Hannah Locklear | May 02, 2023
Summary: Before you take out a loan, here are 7 things you should consider first: other financing options, prioritizing federal and subsidized loans, understanding how much you need to borrow, looking for cost effective schools, college-bank partnerships, how you will pay it back, and your ability to repay. SoloSettle can help you settle your student loan debt and move on.
When you start preparing to go to college, one thing may be constantly on your mind. How will I pay for it, exactly?
Student loans may be the first idea to pop into your mind. But hold your horses and don’t sign the first contract a bank representative offers you! Taking out a loan is a years-long commitment – you’ll be paying it off literally for decades.
So, this is where doing your homework matters – a lot. Unlike some papers that you can offload to a professional essay writer, doing your homework on your financing options is something you absolutely have to do yourself. Here are the seven things you should consider before you settle on a decision.
Settle your student loan debt with the help of SoloSettle.
Loans have to be repaid. Student loans, particularly private loans, are also exempt from bankruptcy: even if you declare bankruptcy, you’ll still have to repay them. (Note that their federal counterparts may have varying forms of debt forgiveness.)
So, avoid borrowing as much as you can. Consider these five financing options before you even start thinking about getting into debt:
Not all student loans are created the same. To minimize your interest rates and benefit from other perks, first apply for federal loans. FAFSA is the way to do it. Along with lower interest rates, federal student loans also have income-based repayment and some forgiveness options.
Once you max out your federal loan capacity, look for their subsidized counterparts. They’re partially funded by the federal government, so the terms are way better. However, they’re need-based – so, check if you’ll qualify for them.
Without this estimate, you may be all too tempted to take out more than you actually need. Yes, it may be a huge relief to have some extra money for hiring the best paper writing services or hanging out with friends. But that money isn’t free. You’ll have to repay it later on – with interest.
So, estimate your total costs and subtract all other financing sources. Remember to account for:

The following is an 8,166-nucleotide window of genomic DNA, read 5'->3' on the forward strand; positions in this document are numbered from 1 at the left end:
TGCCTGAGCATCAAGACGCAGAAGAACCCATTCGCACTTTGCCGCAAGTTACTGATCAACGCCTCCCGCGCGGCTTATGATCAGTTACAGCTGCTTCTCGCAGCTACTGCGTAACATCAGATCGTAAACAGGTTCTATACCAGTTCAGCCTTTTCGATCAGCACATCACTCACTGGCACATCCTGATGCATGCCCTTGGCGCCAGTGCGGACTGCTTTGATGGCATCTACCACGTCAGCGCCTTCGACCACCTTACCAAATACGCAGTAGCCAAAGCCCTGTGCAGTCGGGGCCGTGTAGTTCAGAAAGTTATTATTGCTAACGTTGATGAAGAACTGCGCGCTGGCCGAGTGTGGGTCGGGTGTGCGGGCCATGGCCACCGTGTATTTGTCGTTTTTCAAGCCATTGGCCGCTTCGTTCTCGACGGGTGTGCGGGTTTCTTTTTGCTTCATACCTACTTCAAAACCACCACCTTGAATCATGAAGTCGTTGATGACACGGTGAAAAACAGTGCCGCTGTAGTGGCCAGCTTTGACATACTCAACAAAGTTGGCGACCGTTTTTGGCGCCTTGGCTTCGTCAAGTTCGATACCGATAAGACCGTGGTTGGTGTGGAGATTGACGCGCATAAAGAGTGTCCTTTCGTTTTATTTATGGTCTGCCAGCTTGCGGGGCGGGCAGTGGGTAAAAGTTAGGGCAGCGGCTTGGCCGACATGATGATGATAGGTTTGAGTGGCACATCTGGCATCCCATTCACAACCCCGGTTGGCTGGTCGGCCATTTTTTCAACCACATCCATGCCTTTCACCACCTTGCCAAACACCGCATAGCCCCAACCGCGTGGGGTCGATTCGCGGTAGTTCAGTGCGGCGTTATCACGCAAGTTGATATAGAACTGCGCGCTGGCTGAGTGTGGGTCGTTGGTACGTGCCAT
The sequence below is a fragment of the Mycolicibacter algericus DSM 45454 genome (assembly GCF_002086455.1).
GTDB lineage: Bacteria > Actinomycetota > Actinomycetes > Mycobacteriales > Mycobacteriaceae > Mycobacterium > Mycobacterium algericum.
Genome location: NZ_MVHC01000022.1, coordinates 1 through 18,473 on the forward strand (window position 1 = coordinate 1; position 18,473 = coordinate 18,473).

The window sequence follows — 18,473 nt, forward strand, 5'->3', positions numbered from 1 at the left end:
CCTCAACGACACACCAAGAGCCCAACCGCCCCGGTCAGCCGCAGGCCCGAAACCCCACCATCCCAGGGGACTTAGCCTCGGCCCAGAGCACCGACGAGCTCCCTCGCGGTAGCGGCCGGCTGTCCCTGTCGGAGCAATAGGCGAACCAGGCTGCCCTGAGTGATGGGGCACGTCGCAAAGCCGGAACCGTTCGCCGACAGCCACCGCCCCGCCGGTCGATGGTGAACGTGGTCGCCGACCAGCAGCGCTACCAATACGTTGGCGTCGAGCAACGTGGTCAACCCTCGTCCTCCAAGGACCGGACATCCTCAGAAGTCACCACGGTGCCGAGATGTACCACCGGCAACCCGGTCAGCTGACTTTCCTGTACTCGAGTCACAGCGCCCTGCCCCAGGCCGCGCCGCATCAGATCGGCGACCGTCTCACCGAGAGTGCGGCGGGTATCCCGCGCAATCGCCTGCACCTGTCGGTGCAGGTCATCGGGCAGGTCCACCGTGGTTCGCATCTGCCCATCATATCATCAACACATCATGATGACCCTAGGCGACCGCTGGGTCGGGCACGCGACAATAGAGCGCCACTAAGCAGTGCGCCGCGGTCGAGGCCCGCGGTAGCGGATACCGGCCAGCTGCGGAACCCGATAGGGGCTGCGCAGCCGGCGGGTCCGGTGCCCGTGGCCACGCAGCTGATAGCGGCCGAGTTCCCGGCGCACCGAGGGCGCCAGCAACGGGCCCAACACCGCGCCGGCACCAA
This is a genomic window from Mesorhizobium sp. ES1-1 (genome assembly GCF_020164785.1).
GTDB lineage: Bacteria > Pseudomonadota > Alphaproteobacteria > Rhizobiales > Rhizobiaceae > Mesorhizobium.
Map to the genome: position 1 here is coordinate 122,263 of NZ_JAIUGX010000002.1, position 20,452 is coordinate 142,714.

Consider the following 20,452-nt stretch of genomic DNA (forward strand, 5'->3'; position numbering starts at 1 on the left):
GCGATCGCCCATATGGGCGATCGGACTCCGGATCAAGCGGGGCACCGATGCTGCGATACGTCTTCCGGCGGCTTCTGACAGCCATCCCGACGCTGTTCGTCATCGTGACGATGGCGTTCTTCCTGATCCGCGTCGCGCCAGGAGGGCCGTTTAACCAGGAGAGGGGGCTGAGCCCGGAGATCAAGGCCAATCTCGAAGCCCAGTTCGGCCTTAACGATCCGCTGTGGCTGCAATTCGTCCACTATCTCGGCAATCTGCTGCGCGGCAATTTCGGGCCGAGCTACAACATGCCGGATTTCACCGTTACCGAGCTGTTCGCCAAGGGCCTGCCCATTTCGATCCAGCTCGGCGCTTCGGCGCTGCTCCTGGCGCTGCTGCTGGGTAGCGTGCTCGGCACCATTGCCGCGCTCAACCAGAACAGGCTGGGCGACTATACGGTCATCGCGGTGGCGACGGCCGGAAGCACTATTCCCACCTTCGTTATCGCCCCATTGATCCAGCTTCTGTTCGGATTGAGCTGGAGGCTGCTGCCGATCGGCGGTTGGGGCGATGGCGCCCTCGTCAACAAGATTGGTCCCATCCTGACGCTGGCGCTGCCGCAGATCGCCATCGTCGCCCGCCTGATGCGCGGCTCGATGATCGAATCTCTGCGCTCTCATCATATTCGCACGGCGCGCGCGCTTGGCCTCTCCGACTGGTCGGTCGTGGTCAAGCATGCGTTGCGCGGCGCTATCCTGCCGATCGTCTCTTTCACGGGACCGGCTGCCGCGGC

Try to keep your costs to a minimum and borrow only as much as you absolutely need.
Before borrowing that amount you’ve estimated, ask yourself: is there a way you can bring down your tuition costs? Perhaps, you can go to college in your state – out-of-state tuition fees can double or triple the amount you’ll need to get a degree.
Consider public or community colleges, too. While they may not have the same prestigious brand as Harvard or MIT, they can still teach you the same skills – without costing you a small fortune. And in some cases, tuition costs are simply overblown because of that prestige.
Some colleges collaborate with banks to offer more interesting loan terms to their prospective students. So, see if your preferred colleges have such a partnership with a bank – it can be a good deal.
Make sure to overlook no detail when you explore the offer, however. While the terms may be better, that’s not guaranteed. And you’ll definitely be better off with a federal or subsidized loan!
Before you take out any kind of loan, read that fine print as many times as you need to answer these questions:
It’s also a good idea to look into starting salaries in your preferred field before going into debt. This way, you’ll have an inkling of how much you’ll be earning – and how much of your income you’ll be able to afford to send to your loaner as a monthly payment.
It’s no easy feat to try and figure out how much you will be able to afford to borrow and repay – and on which terms – even when you’re in your 30s or 40s. But it’s even tougher when you apply for college: you simply lack life experience.
So, too many young people end up overestimating their future financial situation, as well as the degree’s return on investment. Be aware of this caveat when you answer the questions above. Take your initial estimates and reduce them by 20-30% for a worst-case scenario.
Let’s recap your pre-borrowing journey, step-by-step:
If you still need additional financing after you complete the previous two steps:
If you want to settle your student debt, try using these steps:
SoloSettle can help make the debt settlement process simple.
Powered by SoloSuit, SoloSettle is a tech-based approach to debt settlement. Our software helps you send and receive settlement offers to creditors and lenders until you reach an agreement, allowing you to settle your student debt outside of court. While you may want to win the lawsuit and pay nothing, agreeing to close the case by paying less than the face value of the debt could be more realistic.
Read our guide to settling student loan debt to learn more about the five steps listed above.
Check out this video to learn more about how SoloSettle can help you settle your student debt:
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